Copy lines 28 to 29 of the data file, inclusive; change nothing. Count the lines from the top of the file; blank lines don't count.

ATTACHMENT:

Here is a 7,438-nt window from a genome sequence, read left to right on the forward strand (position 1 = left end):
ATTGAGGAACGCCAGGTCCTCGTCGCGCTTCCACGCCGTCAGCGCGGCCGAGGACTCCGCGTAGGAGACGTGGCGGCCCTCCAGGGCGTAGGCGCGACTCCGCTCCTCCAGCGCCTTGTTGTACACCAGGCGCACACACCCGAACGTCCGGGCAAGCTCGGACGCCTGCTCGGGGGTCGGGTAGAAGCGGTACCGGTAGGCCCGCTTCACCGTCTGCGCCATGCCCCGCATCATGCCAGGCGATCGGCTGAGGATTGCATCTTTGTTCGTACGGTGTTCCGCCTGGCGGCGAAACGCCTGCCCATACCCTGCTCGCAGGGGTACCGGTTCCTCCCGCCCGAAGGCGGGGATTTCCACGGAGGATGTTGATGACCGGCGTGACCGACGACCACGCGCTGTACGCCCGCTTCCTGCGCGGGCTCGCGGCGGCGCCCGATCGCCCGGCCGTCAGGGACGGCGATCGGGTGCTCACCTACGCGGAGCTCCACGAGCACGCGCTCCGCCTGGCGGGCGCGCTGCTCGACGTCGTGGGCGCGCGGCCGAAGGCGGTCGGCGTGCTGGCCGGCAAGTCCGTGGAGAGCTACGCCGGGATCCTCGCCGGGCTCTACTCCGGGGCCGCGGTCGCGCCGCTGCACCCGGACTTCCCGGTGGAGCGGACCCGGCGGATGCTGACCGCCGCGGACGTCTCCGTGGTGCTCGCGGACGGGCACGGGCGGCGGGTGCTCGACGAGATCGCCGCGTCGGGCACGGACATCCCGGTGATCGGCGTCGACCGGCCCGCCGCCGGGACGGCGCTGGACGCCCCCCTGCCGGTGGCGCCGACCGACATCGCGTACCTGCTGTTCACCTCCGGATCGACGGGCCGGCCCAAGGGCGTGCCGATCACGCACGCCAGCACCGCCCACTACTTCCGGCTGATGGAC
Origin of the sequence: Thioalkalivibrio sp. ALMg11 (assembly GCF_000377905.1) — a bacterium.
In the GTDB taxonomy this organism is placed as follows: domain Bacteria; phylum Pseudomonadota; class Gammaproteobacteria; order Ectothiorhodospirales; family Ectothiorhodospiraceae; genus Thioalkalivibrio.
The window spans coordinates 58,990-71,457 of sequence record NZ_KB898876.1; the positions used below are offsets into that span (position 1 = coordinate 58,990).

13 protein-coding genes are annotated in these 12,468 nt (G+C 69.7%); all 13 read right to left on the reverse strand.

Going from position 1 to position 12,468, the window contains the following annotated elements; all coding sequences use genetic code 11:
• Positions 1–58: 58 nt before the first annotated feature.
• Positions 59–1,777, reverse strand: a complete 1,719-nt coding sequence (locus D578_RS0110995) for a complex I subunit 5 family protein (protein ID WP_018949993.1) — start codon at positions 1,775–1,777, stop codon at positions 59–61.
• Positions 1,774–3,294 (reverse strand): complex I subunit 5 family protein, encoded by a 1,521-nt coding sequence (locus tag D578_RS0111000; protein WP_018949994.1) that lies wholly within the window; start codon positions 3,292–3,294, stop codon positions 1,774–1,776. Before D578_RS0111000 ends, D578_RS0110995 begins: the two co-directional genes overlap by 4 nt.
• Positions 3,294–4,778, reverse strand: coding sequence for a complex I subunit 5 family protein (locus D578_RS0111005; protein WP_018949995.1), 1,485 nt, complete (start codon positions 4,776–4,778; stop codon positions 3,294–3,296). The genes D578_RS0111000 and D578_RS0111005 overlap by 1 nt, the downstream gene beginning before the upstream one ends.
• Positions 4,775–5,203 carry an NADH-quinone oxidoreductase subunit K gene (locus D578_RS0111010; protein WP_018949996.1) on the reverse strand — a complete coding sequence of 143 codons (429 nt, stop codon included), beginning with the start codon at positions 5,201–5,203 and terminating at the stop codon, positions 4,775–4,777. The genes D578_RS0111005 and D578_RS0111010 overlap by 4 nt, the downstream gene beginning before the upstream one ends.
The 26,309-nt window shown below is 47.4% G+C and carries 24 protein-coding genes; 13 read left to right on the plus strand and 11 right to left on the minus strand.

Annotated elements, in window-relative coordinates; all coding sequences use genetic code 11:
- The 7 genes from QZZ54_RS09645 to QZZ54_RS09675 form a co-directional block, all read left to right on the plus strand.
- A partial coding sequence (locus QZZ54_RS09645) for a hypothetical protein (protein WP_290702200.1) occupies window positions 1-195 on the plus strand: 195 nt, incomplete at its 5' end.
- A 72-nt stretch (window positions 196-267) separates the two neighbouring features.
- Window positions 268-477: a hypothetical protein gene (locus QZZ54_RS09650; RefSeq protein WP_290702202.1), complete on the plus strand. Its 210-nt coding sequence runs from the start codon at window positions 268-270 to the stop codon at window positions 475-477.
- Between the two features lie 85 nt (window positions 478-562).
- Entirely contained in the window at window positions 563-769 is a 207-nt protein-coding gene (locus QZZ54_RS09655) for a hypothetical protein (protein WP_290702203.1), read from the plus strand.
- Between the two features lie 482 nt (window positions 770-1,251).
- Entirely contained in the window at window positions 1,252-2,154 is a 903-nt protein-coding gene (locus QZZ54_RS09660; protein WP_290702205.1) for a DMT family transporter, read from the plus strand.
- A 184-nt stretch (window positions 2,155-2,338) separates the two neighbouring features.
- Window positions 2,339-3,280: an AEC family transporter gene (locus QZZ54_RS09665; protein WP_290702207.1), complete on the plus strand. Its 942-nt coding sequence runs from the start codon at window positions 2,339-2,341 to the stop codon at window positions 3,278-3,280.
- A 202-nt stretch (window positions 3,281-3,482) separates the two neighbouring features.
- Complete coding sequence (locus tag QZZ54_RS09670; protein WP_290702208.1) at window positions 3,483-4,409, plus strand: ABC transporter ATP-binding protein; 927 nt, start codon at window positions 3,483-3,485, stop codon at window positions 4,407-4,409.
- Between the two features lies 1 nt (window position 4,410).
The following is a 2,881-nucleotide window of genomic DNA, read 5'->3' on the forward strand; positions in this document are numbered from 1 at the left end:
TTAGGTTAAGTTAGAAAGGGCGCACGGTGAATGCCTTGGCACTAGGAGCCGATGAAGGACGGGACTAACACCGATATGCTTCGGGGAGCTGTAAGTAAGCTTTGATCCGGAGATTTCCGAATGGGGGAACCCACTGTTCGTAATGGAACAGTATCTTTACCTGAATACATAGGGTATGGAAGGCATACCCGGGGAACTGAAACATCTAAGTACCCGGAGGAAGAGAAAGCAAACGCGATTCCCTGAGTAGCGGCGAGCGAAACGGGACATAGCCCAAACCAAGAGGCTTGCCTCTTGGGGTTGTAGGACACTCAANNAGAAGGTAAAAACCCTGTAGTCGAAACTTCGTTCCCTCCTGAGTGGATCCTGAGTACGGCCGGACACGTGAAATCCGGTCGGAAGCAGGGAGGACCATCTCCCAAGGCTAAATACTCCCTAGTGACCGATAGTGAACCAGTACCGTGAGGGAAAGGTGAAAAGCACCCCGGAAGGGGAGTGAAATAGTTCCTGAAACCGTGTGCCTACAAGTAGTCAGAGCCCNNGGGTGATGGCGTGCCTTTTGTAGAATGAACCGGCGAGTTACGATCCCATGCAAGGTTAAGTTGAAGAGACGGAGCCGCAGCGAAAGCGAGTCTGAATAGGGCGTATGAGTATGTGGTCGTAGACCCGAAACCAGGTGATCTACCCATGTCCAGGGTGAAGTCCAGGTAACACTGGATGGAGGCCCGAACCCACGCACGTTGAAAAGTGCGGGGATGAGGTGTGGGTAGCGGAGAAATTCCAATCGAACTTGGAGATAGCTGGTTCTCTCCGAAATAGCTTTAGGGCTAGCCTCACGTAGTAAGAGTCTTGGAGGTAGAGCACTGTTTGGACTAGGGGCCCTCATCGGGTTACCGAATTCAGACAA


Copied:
The following is a 2,881-nucleotide window of genomic DNA, read 5'->3' on the forward strand; positions in this document are numbered from 1 at the left end:
TTAGGTTAAGTTAGAAAGGGCGCACGGTGAATGCCTTGGCACTAGGAGCCGATGAAGGACGGGACTAACACCGATATGCTTCGGGGAGCTGTAAGTAAGCTTTGATCCGGAGATTTCCGAATGGGGGAACCCACTGTTCGTAATGGAACAGTATCTTTACCTGAATACATAGGGTATGGAAGGCATACCCGGGGAACTGAAACATCTAAGTACCCGGAGGAAGAGAAAGCAAACGCGATTCCCTGAGTAGCGGCGAGCGAAACGGGACATAGCCCAAACCAAGAGGCTTGCCTCTTGGGGTTGTAGGACACTCAANNAGAAGGTAAAAACCCTGTAGTCGAAACTTCGTTCCCTCCTGAGTGGATCCTGAGTACGGCCGGACACGTGAAATCCGGTCGGAAGCAGGGAGGACCATCTCCCAAGGCTAAATACTCCCTAGTGACCGATAGTGAACCAGTACCGTGAGGGAAAGGTGAAAAGCACCCCGGAAGGGGAGTGAAATAGTTCCTGAAACCGTGTGCCTACAAGTAGTCAGAGCCCNNGGGTGATGGCGTGCCTTTTGTAGAATGAACCGGCGAGTTACGATCCCATGCAAGGTTAAGTTGAAGAGACGGAGCCGCAGCGAAAGCGAGTCTGAATAGGGCGTATGAGTATGTGGTCGTAGACCCGAAACCAGGTGATCTACCCATGTCCAGGGTGAAGTCCAGGTAACACTGGATGGAGGCCCGAACCCACGCACGTTGAAAAGTGCGGGGATGAGGTGTGGGTAGCGGAGAAATTCCAATCGAACTTGGAGATAGCTGGTTCTCTCCGAAATAGCTTTAGGGCTAGCCTCACGTAGTAAGAGTCTTGGAGGTAGAGCACTGTTTGGACTAGGGGCCCTCATCGGGTTACCGAATTCAGACAA